Documenting architecture is as intricate as the fineness of designing it. It is at this stage that the project is going beyond the notice of the architect and the client, it is undervalued by a third eye. The interpretation, understanding grade and method of conveying becomes a part of this. One such prolific documentarian that has caused a lot of stir in the years is Jonathan Meades, an English writer and film-maker who has dedicated a lot of documentaries into unravelling the architectural legacy of the European dictators.

His iconic style of presenting in front of the documented building

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He has always approached architecture by the road less taken. An enthusiast of the field, he often points out how in today’s day and age architecture is becoming a profession of isolation, soaking and rising within its inert circle. The documentation has become a deception of photography. The best angles, perspective and light manipulation. The earnestness of the lens, to tell the truth about the stature goes missing. We need to document keeping the context intact. The people, their behaviour and the natural elements. The appeal of the disorder cannot be replicated and this leads to a euphoric desire of perfectionism. He often points out that taking a stance that doesn’t please everyone is essential otherwise we get into the downhill of viewing everything in a single dimension.

His BBC four series which has the four instalments focusing on the parallel growth of architecture under the dictators dwells into the dark side of politics, national interests and how the then proclaimed architecture still holds its relevance today.

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Here, we talk to focus on “Ben Building: Mussolini, Monuments and Modernism” where he focuses on the Italian architecture under the notorious dictator Mussolini, how it dealt its cards of fascism.

Meades talks about how Mussolini was a ‘dictator who failed to dictate’. This has everything to do with architecture because the pretence of his legacy which he wanted to establish through magnificent monuments that depicted his philosophy as larger than life failed right after his death. As World War II came to an end these built forms transformed on their own.

Why is the philosophy of the leader or the need to understand fascism from their point of view that important?

 Because directly interconnected is fascism as ideal, thoughtless, both on the left and right-wing. The sacrifice of flesh and blood and the immortality it achieves by fulfilling these needs. This is seen on the elevated stairs of Fogliano Redipuglia, where the word ‘presente’ is repeated over and again, to maintain the dominance. The cemetery is led by the stoned stairs which have an optical illusion set by increasing the span gradually. The cross marks are also larger in scale and their placement makes a sense of  seeking something distant as opposed to saying that the loyal followers move way ahead of time and place.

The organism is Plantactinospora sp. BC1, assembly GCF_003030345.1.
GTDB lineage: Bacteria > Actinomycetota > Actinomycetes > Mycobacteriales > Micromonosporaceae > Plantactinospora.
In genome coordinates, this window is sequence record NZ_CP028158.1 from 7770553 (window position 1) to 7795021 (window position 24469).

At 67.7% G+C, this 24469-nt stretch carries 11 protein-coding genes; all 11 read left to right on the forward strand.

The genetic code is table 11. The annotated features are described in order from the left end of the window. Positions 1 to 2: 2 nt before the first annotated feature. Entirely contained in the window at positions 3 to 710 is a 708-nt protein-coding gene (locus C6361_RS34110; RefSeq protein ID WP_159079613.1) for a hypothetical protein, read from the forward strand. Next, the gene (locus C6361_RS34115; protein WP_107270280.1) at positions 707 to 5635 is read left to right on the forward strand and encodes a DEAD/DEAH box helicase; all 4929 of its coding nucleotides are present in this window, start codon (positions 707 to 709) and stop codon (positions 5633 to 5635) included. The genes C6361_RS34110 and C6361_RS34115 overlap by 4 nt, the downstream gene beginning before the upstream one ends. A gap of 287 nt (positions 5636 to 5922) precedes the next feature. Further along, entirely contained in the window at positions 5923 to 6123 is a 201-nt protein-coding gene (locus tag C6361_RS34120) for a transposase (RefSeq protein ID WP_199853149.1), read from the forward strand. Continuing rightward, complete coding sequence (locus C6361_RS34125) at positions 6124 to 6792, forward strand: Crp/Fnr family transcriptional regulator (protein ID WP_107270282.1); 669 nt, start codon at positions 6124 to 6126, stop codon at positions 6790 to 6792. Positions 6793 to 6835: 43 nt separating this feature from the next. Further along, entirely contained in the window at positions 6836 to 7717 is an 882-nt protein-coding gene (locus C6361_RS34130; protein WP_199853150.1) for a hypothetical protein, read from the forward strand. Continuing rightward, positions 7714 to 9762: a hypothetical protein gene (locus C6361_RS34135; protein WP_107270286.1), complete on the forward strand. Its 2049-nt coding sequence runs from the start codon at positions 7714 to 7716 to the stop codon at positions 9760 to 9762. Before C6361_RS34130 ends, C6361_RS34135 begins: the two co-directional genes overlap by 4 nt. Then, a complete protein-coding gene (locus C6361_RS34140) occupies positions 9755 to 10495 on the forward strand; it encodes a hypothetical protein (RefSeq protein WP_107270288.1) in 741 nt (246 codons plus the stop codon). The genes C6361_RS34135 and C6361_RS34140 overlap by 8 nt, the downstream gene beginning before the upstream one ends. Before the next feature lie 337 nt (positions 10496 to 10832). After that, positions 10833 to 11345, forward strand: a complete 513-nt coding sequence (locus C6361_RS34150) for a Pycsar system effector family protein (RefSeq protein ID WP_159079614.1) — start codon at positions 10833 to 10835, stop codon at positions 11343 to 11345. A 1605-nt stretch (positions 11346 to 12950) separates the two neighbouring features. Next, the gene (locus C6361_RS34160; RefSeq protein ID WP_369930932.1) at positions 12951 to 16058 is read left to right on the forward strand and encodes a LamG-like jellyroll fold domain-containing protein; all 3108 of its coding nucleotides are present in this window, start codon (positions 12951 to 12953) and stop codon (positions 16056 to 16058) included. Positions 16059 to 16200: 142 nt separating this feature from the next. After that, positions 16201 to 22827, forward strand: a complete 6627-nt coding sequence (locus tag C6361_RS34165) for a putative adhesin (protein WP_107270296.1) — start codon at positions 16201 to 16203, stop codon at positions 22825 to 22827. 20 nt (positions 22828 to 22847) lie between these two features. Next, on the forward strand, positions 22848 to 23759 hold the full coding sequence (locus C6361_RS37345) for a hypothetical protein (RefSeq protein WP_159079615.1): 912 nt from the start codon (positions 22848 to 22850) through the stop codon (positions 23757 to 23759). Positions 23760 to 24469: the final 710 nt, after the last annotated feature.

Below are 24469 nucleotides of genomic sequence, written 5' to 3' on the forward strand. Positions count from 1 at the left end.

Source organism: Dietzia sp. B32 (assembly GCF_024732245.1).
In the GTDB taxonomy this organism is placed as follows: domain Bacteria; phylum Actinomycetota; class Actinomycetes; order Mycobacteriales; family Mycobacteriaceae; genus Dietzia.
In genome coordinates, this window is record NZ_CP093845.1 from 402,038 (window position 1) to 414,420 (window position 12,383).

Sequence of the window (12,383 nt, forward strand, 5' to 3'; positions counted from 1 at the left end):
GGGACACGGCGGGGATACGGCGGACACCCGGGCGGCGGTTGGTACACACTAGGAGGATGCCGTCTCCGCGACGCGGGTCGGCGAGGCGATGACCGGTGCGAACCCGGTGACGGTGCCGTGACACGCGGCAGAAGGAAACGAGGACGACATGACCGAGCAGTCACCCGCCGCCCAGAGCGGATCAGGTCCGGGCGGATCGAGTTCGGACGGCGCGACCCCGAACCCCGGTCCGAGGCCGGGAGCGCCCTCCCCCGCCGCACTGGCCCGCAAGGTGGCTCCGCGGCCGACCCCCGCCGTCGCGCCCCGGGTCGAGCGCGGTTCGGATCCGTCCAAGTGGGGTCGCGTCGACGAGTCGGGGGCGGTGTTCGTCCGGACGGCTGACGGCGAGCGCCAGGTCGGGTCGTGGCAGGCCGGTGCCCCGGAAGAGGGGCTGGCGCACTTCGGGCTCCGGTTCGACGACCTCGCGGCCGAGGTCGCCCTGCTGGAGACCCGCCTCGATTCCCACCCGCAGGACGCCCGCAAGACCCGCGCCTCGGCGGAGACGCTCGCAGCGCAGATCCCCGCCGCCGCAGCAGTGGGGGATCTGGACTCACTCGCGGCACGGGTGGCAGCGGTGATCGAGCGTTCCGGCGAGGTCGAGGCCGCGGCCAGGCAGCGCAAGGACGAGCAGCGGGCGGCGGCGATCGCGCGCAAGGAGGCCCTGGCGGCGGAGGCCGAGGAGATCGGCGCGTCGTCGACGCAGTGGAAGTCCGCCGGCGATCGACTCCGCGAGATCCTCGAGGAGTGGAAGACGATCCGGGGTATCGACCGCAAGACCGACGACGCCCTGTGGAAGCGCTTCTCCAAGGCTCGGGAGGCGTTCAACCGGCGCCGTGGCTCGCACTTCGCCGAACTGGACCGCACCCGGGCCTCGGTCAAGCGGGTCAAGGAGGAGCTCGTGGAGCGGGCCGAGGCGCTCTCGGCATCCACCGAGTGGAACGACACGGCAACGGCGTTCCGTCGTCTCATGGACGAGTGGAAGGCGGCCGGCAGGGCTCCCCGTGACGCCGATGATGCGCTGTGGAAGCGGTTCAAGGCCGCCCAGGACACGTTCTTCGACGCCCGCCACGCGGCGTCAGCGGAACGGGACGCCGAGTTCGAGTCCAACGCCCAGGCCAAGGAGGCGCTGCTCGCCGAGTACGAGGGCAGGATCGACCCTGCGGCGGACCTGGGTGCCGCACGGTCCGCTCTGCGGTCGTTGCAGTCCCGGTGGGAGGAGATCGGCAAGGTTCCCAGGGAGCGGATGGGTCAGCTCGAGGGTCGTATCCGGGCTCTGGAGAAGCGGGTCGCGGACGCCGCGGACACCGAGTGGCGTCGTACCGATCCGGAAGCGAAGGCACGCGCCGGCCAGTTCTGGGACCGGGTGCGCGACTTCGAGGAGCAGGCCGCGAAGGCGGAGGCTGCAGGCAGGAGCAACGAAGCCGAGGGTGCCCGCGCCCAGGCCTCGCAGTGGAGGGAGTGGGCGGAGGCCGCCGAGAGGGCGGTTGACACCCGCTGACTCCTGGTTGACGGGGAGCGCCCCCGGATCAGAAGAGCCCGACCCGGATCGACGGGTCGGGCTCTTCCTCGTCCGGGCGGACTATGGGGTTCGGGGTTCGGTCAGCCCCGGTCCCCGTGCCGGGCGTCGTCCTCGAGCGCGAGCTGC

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Distant seek of Fogliano Redipuglia | Jonathan Meades

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Mussolini’s palace of civilization or the Palazzo Della Civiltà Italiana was created has a diversion of the national interests as much of the fascist architecture core was. The sense of stability, dominance and absolute power strengthened people in their interests and nightmare to those on the opposite scale. This became known as House of the dead, cause the intent never got fulfilled. It later became a part of the exhibitory space, under a government where the same principles lead to serve the national interests more pragmatically. The irony it holds. 

Palazzo Della Civiltà Italiana

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Architecture goes beyond intent. It is capable of moulding itself to suit the generation it stands on. Otherwise, Italy would have never progressed over. The same goes for the Nazi-dominated Berlin, Germany. Should we see them as mere sculptures of some man’s dilemma or the cult it might have started along, as it became a place to visit the scared and vulnerable memories, or how people win over, by owning the intent of the space, urging for a transformation and disconnecting with the ideologies and seeing them as places of tourism, a past experience? 

This is what the lens captures. How architecture is something we end up seeing every day. A part of us and our region. Interpretation isn’t the sole reason for creating anything. The fact that it exists in its physicality is important. Such observations help us understand the need for the uniqueness of the architecture minds concerning the context. The global reach doesn’t necessarily mean we need to construct a said space the same way without understanding the historic baggage it comes with. The inhabitant’s matter. The critical eye is vital to stay relevant. The need becomes for architecture to not be ‘placeless’. 

All in the lens | Jonathan Meades


Harshitha K S is an avid reader, writer and student who believes that the simple habitual observations often spark exceptional ideas. She finds describing spaces through words to an unfamiliar to be engagingly vivid. With sustainability being the matchless shot forward, she hopes to make a worthwhile contribution.